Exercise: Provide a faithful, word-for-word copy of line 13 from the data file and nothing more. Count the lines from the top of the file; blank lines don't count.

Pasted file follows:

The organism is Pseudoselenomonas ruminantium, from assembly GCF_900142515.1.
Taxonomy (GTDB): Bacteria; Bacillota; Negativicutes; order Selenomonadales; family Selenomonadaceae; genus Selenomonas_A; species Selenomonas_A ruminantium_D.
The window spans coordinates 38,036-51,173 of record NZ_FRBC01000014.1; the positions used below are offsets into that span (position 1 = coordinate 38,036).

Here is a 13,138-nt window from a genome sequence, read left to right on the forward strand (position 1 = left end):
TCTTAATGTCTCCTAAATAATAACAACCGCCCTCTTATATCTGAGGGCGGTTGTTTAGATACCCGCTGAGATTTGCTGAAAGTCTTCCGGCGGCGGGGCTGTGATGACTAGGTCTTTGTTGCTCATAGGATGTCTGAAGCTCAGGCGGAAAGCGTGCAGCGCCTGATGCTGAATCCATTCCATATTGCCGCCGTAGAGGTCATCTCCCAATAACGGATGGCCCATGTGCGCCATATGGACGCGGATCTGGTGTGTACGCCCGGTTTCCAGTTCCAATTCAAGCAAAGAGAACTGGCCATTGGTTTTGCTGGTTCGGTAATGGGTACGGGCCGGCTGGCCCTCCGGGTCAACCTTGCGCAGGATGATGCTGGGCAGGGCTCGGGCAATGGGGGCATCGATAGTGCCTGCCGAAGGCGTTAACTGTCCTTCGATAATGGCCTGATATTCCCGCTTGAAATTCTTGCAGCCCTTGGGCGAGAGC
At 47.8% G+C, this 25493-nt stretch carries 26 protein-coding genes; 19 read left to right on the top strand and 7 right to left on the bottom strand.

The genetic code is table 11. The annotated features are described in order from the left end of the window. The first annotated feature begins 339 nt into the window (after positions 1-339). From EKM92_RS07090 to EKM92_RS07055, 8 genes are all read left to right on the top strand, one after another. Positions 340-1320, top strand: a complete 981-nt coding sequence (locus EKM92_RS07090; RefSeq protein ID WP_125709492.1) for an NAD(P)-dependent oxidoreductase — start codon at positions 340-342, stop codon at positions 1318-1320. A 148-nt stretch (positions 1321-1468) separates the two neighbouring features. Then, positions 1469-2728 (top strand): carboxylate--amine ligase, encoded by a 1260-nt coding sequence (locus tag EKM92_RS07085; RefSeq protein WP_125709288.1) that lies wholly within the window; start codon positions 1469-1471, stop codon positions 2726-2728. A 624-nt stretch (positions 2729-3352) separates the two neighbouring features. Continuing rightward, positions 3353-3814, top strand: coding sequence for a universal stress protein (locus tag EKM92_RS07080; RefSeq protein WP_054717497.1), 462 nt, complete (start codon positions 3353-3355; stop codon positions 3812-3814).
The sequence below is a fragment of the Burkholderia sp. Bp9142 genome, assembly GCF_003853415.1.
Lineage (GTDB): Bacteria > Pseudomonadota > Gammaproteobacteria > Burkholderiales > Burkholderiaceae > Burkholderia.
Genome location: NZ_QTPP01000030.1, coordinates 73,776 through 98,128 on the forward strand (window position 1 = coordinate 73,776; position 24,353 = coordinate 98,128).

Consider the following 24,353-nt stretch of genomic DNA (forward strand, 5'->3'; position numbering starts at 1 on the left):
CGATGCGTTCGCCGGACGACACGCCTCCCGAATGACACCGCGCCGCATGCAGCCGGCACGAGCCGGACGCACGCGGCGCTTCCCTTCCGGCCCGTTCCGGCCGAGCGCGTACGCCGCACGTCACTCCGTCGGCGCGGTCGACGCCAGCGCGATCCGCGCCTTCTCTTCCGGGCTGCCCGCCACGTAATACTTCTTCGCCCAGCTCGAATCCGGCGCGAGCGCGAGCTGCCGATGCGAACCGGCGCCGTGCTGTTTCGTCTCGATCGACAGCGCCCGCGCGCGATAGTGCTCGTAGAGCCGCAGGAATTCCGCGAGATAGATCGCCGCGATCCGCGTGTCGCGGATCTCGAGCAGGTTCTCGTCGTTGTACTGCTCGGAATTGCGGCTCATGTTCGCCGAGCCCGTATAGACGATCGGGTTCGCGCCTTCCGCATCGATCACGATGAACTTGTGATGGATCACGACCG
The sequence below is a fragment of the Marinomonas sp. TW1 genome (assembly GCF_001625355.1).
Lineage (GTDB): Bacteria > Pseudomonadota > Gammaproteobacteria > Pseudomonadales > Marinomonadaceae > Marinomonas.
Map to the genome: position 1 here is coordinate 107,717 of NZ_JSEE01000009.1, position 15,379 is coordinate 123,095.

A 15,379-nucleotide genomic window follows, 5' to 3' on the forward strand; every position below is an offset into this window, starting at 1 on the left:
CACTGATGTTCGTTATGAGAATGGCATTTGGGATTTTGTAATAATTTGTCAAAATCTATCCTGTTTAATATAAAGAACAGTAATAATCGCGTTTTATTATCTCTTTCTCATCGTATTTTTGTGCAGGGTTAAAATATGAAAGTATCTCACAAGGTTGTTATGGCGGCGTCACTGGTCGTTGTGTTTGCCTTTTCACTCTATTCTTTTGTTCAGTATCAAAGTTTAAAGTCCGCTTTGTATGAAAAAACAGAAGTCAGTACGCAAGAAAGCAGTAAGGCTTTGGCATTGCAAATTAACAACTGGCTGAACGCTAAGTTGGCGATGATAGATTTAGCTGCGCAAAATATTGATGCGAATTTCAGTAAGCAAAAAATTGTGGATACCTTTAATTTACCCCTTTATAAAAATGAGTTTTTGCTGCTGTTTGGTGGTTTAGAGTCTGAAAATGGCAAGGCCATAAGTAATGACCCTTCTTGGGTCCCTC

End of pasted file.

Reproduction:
The sequence below is a fragment of the Marinomonas sp. TW1 genome (assembly GCF_001625355.1).